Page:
As the central character who dominates the book it is vital that the reader roots for Mark and I really did. Throughout the book I was with him every step of the way, desperately hoping he'd survive but having no idea whether he would. He is brave, resourceful, optimistic and more than a bit cheeky. This is a book that really puts the science in science fiction, there is lots and lots of science and the book could have become too technical and dry but the sheer force of Mark's personality keeps the story one of remarkable human endeavour. A rollercoaster of a read with plenty of laughs, heart in mouth white knuckle tension (particularly the conclusion), moments that had me wiping away tears and The Dukes of Hazzard - The Martian has it all! If you enjoy a gripping and intelligent story with humour and heart then I strongly recommend you check it out.
Thanks to Netgalley and the publishers for providing me a copy of the book and thank you Liz for your tweets!
The Martian will be published in the UK by Del Rey on 13th February 2014.
Monday, 3 February 2014
It follows several characters who meet at a speed dating night - the eponymous One Night at the Jacaranda - and each chapter switches between them, offering their own individual take on proceedings. Among the characters are Sanjay, a young man facing the end of his life following a terminal testicular cancer diagnosis, Karen, a single mum to four children, Dan, newly released from prison, Geoff, a divorced GP who desperately misses his young son, Laure, a lawyer pretending to be a hairdresser and Harriet, a journalist who is there for the byline, not the romance. They briefly meet, chat, flirt, ask questions, tell lies, tick boxes and make decisions about who they want to see again.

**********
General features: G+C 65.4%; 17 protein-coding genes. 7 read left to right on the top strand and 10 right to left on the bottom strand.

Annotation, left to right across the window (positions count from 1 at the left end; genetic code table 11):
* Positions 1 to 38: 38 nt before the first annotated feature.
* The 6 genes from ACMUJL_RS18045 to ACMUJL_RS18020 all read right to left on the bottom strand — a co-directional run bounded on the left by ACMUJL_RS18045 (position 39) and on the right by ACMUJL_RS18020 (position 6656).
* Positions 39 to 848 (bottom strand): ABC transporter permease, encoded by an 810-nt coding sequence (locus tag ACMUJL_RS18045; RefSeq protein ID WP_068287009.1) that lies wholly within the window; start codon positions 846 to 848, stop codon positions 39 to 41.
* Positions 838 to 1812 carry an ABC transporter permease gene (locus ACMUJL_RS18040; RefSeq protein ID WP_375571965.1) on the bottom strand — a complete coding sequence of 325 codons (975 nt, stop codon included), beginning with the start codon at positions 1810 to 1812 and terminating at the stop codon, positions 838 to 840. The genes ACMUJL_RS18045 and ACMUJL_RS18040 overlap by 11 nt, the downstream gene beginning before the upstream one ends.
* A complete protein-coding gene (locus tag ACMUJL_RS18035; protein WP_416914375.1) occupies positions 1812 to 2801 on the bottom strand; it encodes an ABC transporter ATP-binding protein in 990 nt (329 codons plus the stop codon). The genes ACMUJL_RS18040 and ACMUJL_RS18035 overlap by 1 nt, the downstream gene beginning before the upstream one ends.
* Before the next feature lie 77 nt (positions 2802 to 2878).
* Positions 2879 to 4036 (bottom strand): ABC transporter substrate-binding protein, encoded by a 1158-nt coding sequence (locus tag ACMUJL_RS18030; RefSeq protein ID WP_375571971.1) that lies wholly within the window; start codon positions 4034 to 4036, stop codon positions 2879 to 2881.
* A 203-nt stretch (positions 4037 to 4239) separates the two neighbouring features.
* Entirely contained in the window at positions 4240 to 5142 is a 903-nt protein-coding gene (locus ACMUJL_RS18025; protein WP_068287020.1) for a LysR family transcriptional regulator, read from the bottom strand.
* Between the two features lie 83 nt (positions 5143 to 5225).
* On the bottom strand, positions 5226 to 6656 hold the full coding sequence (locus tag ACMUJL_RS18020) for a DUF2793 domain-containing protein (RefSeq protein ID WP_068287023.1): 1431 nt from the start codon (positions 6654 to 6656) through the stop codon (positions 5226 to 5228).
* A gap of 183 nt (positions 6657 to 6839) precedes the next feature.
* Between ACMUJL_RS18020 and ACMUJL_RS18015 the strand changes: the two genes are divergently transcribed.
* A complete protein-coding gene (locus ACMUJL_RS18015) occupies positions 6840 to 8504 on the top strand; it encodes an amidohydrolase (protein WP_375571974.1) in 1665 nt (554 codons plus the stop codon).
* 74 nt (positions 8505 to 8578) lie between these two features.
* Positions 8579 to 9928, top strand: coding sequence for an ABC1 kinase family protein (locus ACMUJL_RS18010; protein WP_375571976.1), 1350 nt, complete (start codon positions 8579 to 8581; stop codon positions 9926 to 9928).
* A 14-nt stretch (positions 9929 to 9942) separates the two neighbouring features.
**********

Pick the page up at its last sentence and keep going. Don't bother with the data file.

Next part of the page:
Most of the book though is about what happens after that night. There's love, sex, children, illness, death, deceit, loneliness, fear, anger, grief and laughter. It's not really a romance, rather a look at each of the characters' lives during the few months featured in the book and all the more interesting for it. The main characters are a varied bunch but on the whole likeable despite their flaws. The secondary characters are perhaps a little less well fleshed out but as they are mostly on the periphery of the story this is only a small gripe. Carol Cooper is a doctor and uses that experience both in the believable and sensitive medical scenes and in her empathetic observations of how people behave.
This is a well plotted story, there are lighthearted moments but it has a darker edge than many romantic novels. If you're looking for something that is more than the predictable boy meets girl this Valentine's Day you may well want to check out One Night at the Jacaranda yourself.